Daniels On '99 Spurs: Popovich Was "Game Or Two Away" From Being Fired

In 1999, the Spurs were reeling. That's when Avery Johnson came to the rescue...

The DA Show
July 25, 2019 - 12:12 pm

Gregg Popovich won his first NBA title in the lockout-shortened 1998-99 season, but it almost never happened. Not because of the lockout, but because Popovich was almost fired that March.

“We got off to a really rough start, and the expectations coming in was high because of Tim Duncan being Tim Duncan and David Robinson being David Robinson,” Antonio Daniels said on The DA Show. “We got off to a rough start, and Pop was a game or two away from being fired. I will never forget it. I will ever forget it.”

The Spurs started 6-8 and traveled to Houston for a road game against the Rockets. That’s when Avery Johnson decided to lead a team meeting.

“We had discussed the fact that if we didn’t get this together, Pop was gone,” Daniels said. “We ended up winning that game in Houston and went on a really, really nice run after that.”

Indeed, the Spurs won 18 of their next 20 games, including nine straight.

“But if we did not win that game in Houston and struggled a little bit more,” Daniels said, “think about how the course of history would have been altered if they would have pulled the trigger and fired Gregg Popovich.”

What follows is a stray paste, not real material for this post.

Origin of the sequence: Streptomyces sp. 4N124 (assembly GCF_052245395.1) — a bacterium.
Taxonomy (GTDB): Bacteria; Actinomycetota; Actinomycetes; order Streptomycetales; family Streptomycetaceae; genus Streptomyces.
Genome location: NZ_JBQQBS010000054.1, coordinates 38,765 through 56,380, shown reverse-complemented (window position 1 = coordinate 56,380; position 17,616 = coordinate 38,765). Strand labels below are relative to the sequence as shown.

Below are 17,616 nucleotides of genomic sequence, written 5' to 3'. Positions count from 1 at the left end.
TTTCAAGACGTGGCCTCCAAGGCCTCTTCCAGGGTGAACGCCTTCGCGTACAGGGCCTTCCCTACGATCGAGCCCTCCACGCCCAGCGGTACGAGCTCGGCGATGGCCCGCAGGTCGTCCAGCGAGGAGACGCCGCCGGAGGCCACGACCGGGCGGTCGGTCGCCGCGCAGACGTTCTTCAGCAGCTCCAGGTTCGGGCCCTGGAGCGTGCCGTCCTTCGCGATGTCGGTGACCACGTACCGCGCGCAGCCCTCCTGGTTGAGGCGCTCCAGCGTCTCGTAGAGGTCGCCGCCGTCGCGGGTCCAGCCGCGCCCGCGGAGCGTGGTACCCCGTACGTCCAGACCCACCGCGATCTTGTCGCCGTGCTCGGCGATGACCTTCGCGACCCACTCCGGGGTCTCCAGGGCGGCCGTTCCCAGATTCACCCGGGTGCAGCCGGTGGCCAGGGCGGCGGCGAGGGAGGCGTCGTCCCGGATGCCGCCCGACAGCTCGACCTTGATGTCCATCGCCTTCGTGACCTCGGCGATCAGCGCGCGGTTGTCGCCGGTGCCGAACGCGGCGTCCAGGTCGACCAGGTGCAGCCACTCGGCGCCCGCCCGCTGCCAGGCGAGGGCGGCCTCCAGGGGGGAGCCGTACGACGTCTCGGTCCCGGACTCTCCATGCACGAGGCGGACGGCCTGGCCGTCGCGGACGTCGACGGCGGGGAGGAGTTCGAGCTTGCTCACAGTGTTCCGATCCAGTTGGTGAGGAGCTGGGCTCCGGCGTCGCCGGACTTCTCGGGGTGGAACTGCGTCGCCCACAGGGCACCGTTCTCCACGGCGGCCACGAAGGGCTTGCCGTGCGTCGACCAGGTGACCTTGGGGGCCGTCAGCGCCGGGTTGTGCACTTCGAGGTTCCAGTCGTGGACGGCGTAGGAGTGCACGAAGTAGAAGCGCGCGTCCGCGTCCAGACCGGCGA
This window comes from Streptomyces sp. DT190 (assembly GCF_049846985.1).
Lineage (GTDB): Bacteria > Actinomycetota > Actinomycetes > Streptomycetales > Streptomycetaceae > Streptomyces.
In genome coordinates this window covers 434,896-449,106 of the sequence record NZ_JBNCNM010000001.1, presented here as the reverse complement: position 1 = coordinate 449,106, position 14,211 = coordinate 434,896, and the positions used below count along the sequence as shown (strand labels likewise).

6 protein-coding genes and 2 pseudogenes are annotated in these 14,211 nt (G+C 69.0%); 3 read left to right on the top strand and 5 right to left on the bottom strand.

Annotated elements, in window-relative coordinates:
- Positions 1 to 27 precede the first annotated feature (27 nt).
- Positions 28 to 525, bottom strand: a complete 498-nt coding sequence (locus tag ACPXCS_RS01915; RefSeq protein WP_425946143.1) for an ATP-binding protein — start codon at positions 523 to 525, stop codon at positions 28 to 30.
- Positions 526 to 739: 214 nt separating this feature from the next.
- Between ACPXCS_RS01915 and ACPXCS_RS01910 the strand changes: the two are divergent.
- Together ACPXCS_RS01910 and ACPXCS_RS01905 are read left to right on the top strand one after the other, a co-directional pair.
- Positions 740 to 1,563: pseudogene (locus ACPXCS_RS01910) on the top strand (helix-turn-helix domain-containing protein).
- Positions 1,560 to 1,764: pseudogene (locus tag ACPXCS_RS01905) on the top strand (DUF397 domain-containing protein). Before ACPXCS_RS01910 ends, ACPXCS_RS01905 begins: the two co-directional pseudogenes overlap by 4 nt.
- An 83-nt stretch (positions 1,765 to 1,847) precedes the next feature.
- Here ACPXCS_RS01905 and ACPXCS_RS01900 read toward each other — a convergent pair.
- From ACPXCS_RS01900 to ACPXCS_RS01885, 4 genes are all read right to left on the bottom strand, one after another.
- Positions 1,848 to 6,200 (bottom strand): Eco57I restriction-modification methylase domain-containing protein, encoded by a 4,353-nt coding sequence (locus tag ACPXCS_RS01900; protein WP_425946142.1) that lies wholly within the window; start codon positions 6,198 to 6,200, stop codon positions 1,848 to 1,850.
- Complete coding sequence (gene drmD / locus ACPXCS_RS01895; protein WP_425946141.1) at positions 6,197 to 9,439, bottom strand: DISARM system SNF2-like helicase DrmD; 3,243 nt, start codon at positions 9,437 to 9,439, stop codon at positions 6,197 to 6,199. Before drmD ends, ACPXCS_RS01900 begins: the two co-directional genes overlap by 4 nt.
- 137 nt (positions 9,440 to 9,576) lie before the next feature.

Five NBA titles later, however, the Spurs’ patience was rewarded. But Popovich, 70, almost didn’t survive his third season.

“We’re talking about a completely different coach and a completely different person than the Gregg Popovich that we talk about today,” Daniels said. “This Pop was two years in. Him coaching Tim Duncan his rookie year was his first year. Me and Tim were drafted together. I was in Vancouver, Tim was in San Antonio – that was really Pop’s first full season. So we’re not talking about a championship coach that has earned his stripes and all these different things. We’re talking about a coach that was trying to implement his culture into a San Antonio Spurs organization.”

Spoiler alert: he succeeded.

“What I really, really liked and respected about Pop is he held everyone accountable,” Daniels said. “Regardless of who you were or what you had accomplished – if you missed your defensive rotation, he was on you the same way he was on me being a second-year player. He would curse out Tim Duncan the same way he would curse out Avery Johnson, the same way he would curse out Malik Rose, the same way he would curse out me. He held everyone on that same plane. He understood how to communicate with everyone.

“I think this is very important,” Daniels continued, “especially in today’s NBA because you have guys in the locker room that are really young and some guys that are more experienced. But he would go around and talk to everybody while we’re stretching about something that related to them.”

David Robinson, for example, was married, so Popovich would ask about his home life.

“He would talk to Dave about his wife, Valerie, and his children and so on and so forth,” Daniels said. “Me, Malik Rose and Tim Duncan, we weren’t married, so he would have conversations with us about completely different things that he would talk with some of the other veterans about. Just being able to relate to everyone up and down that roster regardless as to how many minutes you played is something I’ve always respected about Pop.”